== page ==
All Articles Tagged "black women"

Why Black Women Don’t Report Their Sexual Assaults

March 25th, 2015 - By Veronica Wells
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Why Black Women Don't Report Their Sexual Assaults


I’ve been gravely disappointed during this ongoing Cosby scandal. Partially because the Bill Cosby I’d watched and admired was now marred by this scandal but mostly because of the people in my circles who tried to demonize the women who spoke out against him. After all, I never knew Bill Cosby. I do, however, know the family members, friends, distant associates and others who asked questions like “why are these women just now coming forward?”


This type of thought pattern just showed that there is a gross ignorance among people about sexual assault and what happens, emotionally and psychologically, to the women who have endured it.

And while I’ve tried to fight the good fight on my Facebook page and in conversations where it happened to come up, explaining that there is no set way to process trauma; now there is empirical, anecdotal evidence to support what I had been saying all along, especially as it pertains to Black women.

A New York based human right’s organization, called Black Women’s Blueprint, is conducting an ongoing study which found that nearly 60 percent of Black women have been involved in a coercive sexual assault by the time they are 18-years-old.

And in relaying her own story, one of these women explained in an article with Raw Story why it’s so hard for Black women to report their sexual assaults to the authorities.

If we report our assaults to police, we risk being retraumatized not only by the inhumane process of reliving a violent experience through sharing its gory details – but also by the violence of the criminal justice system itself , which treats rape victims like suspects . Worse yet, the police themselves commit assault with impunity ; often, they target black women in particular , knowing our existence at the intersections of racism and misogyny make crimes against us far less likely to be investigated .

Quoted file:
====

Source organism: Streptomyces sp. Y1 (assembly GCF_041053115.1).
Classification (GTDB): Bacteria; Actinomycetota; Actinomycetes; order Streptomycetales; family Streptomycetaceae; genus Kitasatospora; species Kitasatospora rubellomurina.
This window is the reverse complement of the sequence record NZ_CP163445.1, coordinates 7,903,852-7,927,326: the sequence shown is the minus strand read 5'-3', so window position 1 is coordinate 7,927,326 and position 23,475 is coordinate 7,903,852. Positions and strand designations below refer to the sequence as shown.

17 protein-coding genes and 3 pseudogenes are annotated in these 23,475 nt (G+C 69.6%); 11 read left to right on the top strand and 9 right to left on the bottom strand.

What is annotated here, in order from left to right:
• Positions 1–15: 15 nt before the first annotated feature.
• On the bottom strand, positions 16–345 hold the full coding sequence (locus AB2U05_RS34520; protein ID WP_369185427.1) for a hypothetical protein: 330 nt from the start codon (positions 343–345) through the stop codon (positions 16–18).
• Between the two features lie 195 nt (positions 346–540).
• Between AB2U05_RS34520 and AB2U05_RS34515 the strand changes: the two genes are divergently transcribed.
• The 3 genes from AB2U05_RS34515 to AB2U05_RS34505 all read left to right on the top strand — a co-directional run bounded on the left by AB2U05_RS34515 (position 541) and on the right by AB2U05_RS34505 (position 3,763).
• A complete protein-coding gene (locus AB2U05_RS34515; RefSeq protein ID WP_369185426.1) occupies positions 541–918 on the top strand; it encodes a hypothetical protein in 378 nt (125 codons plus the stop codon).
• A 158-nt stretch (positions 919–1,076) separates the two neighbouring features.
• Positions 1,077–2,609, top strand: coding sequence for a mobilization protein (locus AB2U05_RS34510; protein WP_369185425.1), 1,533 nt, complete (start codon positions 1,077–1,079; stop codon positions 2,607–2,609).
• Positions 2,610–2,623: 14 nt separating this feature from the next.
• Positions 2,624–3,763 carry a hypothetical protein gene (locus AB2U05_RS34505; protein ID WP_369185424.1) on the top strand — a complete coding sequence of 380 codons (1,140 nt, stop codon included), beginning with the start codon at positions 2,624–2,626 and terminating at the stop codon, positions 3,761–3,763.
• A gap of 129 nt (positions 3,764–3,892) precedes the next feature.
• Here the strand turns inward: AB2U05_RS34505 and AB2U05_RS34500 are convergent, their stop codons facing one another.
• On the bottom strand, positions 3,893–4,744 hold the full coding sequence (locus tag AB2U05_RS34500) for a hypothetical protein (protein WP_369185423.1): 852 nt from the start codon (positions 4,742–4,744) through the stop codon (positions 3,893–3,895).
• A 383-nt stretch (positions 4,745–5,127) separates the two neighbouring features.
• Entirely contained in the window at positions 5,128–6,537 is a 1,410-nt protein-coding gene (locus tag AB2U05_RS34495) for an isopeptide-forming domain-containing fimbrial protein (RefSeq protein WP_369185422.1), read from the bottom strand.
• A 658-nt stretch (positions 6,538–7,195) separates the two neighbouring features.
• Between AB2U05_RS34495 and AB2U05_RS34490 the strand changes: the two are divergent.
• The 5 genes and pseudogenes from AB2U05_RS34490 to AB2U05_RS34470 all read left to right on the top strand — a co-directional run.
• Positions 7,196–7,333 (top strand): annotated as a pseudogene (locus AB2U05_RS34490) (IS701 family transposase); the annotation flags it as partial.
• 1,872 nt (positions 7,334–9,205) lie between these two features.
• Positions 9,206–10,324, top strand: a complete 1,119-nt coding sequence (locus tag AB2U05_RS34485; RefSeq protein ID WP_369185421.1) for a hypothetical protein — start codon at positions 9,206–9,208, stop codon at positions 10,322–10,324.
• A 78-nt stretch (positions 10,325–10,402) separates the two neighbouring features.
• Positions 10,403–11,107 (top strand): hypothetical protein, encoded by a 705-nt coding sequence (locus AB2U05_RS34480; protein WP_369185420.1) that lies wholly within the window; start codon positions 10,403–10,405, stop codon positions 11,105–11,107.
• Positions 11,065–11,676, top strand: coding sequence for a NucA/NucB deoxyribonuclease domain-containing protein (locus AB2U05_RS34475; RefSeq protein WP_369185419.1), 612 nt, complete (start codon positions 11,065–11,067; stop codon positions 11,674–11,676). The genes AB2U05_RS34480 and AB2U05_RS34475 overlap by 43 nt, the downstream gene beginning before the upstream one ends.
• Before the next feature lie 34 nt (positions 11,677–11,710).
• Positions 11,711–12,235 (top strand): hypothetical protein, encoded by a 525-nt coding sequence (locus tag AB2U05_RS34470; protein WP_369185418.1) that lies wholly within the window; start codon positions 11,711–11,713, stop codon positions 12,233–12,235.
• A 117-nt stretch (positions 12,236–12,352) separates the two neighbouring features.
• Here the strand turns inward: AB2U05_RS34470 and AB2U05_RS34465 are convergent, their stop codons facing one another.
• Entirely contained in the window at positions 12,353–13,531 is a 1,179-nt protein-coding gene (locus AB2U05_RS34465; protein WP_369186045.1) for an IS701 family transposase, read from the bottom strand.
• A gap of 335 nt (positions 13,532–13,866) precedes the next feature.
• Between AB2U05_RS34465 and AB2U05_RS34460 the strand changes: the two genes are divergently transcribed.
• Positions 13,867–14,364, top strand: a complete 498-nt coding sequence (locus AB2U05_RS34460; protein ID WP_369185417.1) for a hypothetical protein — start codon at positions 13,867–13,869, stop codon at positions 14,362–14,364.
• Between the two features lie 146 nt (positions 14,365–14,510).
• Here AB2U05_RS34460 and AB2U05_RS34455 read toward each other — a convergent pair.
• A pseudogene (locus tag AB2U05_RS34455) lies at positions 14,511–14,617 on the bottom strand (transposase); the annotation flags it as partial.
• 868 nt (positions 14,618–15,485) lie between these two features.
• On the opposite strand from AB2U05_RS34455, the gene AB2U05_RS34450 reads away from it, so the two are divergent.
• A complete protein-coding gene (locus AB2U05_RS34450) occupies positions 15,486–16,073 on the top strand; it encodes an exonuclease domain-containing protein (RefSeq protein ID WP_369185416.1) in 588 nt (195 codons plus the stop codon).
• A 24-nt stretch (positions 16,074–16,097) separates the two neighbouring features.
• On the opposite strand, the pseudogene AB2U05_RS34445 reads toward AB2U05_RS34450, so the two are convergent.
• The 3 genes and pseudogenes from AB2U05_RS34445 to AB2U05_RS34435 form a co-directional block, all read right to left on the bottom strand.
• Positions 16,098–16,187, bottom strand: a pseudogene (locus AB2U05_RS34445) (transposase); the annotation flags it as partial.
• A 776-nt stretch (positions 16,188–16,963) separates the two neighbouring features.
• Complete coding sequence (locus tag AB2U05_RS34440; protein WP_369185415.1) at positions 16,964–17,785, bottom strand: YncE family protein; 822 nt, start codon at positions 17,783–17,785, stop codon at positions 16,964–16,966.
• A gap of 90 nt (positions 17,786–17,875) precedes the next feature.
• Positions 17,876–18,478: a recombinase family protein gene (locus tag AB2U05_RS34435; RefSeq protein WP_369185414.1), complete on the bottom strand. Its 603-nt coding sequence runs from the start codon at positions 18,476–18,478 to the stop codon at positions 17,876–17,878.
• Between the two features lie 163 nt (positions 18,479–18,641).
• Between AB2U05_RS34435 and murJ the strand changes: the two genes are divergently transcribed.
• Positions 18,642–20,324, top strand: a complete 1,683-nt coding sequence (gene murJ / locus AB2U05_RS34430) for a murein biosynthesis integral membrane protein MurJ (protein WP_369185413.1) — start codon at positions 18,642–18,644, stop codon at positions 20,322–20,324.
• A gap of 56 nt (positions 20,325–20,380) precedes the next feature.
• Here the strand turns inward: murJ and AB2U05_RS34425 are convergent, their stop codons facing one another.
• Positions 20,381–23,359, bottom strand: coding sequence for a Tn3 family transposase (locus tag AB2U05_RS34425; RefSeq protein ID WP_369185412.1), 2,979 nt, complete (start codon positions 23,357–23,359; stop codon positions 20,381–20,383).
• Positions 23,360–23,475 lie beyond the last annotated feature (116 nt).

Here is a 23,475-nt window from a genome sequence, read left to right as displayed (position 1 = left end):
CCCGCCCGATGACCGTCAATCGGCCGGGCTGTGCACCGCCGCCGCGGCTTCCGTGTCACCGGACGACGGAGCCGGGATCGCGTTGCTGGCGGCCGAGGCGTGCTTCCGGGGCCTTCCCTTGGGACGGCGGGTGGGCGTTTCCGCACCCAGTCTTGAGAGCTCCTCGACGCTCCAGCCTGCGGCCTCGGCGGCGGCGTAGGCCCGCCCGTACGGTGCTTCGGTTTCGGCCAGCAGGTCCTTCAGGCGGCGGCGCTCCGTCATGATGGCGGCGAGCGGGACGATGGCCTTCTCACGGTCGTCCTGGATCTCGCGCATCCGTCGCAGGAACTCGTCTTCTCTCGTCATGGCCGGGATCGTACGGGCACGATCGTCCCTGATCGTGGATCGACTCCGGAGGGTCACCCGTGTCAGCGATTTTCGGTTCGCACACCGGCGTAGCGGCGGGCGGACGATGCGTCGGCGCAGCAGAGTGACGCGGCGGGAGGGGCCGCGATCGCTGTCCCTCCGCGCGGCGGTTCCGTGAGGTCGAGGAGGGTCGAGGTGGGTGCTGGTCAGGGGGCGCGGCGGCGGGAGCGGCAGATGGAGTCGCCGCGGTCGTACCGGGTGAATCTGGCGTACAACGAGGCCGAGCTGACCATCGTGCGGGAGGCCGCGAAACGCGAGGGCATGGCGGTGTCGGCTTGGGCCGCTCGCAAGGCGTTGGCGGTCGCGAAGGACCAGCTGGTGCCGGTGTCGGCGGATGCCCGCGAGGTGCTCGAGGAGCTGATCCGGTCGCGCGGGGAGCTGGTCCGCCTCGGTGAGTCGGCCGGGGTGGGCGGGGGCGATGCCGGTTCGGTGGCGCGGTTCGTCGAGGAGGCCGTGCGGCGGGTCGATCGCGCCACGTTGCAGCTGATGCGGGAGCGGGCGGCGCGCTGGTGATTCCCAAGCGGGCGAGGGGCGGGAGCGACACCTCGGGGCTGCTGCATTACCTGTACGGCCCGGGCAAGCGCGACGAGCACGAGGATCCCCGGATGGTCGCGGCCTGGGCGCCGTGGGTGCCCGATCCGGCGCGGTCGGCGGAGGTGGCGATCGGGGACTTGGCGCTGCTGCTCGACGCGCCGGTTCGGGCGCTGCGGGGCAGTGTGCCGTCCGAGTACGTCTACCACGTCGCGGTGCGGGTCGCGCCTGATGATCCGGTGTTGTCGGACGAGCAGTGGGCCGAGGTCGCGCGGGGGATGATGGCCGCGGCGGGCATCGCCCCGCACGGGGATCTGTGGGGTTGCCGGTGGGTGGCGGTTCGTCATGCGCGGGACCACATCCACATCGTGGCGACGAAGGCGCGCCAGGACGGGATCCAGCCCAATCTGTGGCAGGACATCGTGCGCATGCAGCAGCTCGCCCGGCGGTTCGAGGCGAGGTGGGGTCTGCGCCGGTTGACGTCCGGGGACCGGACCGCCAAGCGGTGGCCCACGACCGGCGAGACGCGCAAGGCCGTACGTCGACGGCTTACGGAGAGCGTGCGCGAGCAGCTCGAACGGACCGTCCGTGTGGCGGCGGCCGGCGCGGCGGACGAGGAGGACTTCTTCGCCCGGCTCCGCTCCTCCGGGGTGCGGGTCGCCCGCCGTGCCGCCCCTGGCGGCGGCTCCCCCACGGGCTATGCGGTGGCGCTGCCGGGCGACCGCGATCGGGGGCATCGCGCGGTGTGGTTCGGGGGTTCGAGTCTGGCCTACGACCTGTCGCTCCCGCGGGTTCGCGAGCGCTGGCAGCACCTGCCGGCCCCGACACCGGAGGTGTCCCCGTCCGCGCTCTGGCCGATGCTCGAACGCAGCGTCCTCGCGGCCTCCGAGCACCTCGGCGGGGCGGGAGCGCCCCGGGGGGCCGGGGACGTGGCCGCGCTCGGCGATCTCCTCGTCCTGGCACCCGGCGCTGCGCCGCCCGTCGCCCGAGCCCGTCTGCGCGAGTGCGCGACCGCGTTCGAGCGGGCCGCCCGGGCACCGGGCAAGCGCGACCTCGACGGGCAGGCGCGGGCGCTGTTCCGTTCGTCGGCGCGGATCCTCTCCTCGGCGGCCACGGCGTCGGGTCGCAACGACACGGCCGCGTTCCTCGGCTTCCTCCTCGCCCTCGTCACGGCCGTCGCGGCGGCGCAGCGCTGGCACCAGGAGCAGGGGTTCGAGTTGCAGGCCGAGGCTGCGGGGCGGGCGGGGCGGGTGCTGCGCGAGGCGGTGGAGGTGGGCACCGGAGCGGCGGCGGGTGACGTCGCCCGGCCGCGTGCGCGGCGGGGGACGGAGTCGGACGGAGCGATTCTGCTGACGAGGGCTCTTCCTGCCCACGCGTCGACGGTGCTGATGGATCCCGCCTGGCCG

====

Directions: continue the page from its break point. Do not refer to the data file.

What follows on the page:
To be a “ good rape victim ” is to immediately report your assault to the police (even knowing you will likely never see “justice” ), but to be a good black person is to avoid the police entirely because your life quite literally depends on it . The tightrope walk is impossible.

These words sound alarmingly like the ones Beverly Johnson wrote when she detailed her sexual assault with Cosby. You might recall that she hesitated coming forward because, with all the racial tension in the country these days, she didn’t want to be the Black woman attempting to drag a Black man down.  

She knew before the essay was even published that she would be in for a world of scrutiny and judgement.

And she was right. My heart broke as I watched people, some of them MN readers (women), call Johnson everything but a child of God for daring to step forward with this story.

If Johnson, with her illustrious career and the respect she’s earned in the industry, was torn down in this way, imagine what happens to the “unknown” women who tell their doubting family members and law enforcement officers about their own sexual assaults? The outcome is not likely to provide any closure. In fact, the experience of being doubted, questioned or further victimized might just result in even more trauma.

To paraphrase one of my Facebook and real life friends: ladies and gentlemen, the women in your life, who’ve been quietly living with the secrets and burdens of their own sexual assaults, are watching you and your reaction to this whole Bill Cosby situation, wondering if they should continue to remain silent and whether or not you’ll doubt them too.

Snob Hair Couture Giveaway: Win Two Free Bundles!

March 18th, 2015 - By Lauren R.D. Fox
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Snob Hair Couture

Snob Hair Couture

With Spring on its way, we’re sure you want your hair to be on fleek!

Thanks to Snob Hair Couture, that wish can come true! Known for its long-lasting versatility, natural flow and movement, with minimal shedding, Snob Hair Couture is available in a variety of lustrous textures such as Brazilian (relaxed straight, loose deep, amazon wave),Malaysian (Curly), and Mongolian (Curly, Silky). With Lightweight and supple bundles, Snob Hair Couture is chemical free, guaranteeing a flawlessly natural and refined extension style. In order for you to get your hair laid to the gods,  founder of Snob Hair Couture, Doris Perry, and MadameNoire are giving away two free bundles and Snob apparel to one lucky winner.

To enter the contest be sure to follow Snob Hair Couture at @SnobHairCouture and @MadameNoiredotcom on Instagram and post a fierce selfie or photo of yourself channeling your inner alter ego with the hashtag #SNOBBIN

Check out Snob Hair Couture’s promo video from their latest hair shoot and good luck!

Artist Makeda Lewis Releases Black Feminist Coloring Book, “Avies Dreams”

March 10th, 2015 - By Lauren R.D. Fox
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Makeda Lewis